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Pressure Mounts on Villas-Boas
New Special One not so special after all
Posted Nov 30, 2011 by Chris White
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Having arrived at Chelsea tipped to become “the new Jose Mourinho,” it appears that the man in the hot-seat at Stamford Bridge isn’t as special as his compatriot, with the pressure mounting by the week.
Andre Villas-Boas moved to the Bridge in the summer from FC Porto, having guided them to the Portuguese Super Cup within weeks, followed by the Portuguese League title, the Europa League and the Portuguese Cup, all in the same season, making him the youngest manager to win a Portuguese domestic title and also the youngest to win a European Competition.
This prompted Roman Abramovich to move to bring him to Chelsea to take over from Carlo Ancelotti for the 2010/11 season, with the aim of bringing not only the Premier League, but the one Abramovich is clearly after, the Champions League to the Chelsea trophy cabinet.
However, we’re now at the end of November, and Villas-Boas is seemingly clinging to his job by a thread, having guided the club to just two wins – against Blackburn and Wolves in the league – a draw, against Genk in the Champions League, and five defeats in their last eight games, seeing them go out of the Carling Cup at home to Liverpool just nine days after losing to the same opponents in the Premiership, and needing a goalless draw or a win at home to Valencia to qualify from what should have been a relatively simple Champions League group.
Results have been poor, and Chelsea have fallen to fifth in the table, ten points behind leaders Manchester City, and outside the Champions League places, with both Arsenal and Liverpool, who have won at Stamford Bridge in recent weeks, two points behind them.
Villas-Boas is seemingly clueless against the bigger sides, struggling to motivate his players to turn up the performances against the very best. The floodgates opened away at Bolton last month, but other than that, no team has taken a real hammering off a team certainly capable of finding the net with ease. At the other end, they just can’t seem to keep the opposition out.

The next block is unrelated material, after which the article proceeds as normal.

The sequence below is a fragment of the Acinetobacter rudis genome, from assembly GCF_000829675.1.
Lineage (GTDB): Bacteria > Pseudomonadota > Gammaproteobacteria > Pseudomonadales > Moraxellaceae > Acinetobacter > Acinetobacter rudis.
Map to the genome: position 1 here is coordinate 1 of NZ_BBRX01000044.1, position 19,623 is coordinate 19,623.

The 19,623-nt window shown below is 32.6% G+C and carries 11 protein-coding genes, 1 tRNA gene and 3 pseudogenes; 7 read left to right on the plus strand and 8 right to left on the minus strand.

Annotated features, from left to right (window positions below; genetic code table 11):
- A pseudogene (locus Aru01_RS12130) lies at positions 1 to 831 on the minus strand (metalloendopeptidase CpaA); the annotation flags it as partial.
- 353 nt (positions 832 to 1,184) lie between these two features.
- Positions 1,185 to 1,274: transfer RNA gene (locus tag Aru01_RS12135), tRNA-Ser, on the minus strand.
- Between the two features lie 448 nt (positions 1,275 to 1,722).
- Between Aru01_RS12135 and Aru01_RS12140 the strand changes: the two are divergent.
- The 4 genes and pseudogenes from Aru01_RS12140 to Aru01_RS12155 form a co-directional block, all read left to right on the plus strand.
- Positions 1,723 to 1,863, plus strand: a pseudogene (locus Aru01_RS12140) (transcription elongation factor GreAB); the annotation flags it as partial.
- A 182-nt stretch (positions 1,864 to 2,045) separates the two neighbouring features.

The high line that Chelsea are playing this season has been the downfall on many occasions, getting caught with the full backs up the field and the centre halves proving to be lacking in not only speed but decision making. John Terry is looking out of sorts, and is being taken apart by the quick strikers with good movement, while David Luiz is giving hope to centre halves around the world that they can become Chelsea central defenders, because he is awful. Wandering forward with the ball and getting caught out, trying tricks and flicks and bicycle kicks in his own third of the pitch aren’t what a team needs, particularly against teams hungry to beat them, and noticing their problems. Gary Neville described Luiz’s defending as “like a 10-year old playing FIFA 12 on the PlayStation where everybody just runs everywhere,” and love him or hate him, you have to agree with Mr Neville. Behind them, Petr Cech seems more interested in covering every part of his body with protective equipment than protecting his net, something that a goalkeeper needs to do. Villas-Boas needs to address these defensive issues, and fast.
All of the problems have arrived since Villas-Boas walked through the door at the Bridge. They were second last season behind Manchester United, and will have to have a dramatic turn in form and results if they’re to finish in the top two again this year. My expectation is that Villas-Boas will be out the door by the time the January transfer window opens, because Abramovich simply doesn’t accept winning nothing. It looks at present as though their only hope is the FA Cup – which they are yet to enter – which has proved to be insufficient in the past for his predecessors.
Villas-Boas’ reaction to the 2-0 Carling Cup defeat at home to Liverpool:
What do you make of Villas-Boas as manager of Chelsea? Does he need more time, or is it time to cut their losses and get rid? Give us your thoughts here, on Twitter @ImagineSoccer or on Facebook by clicking here.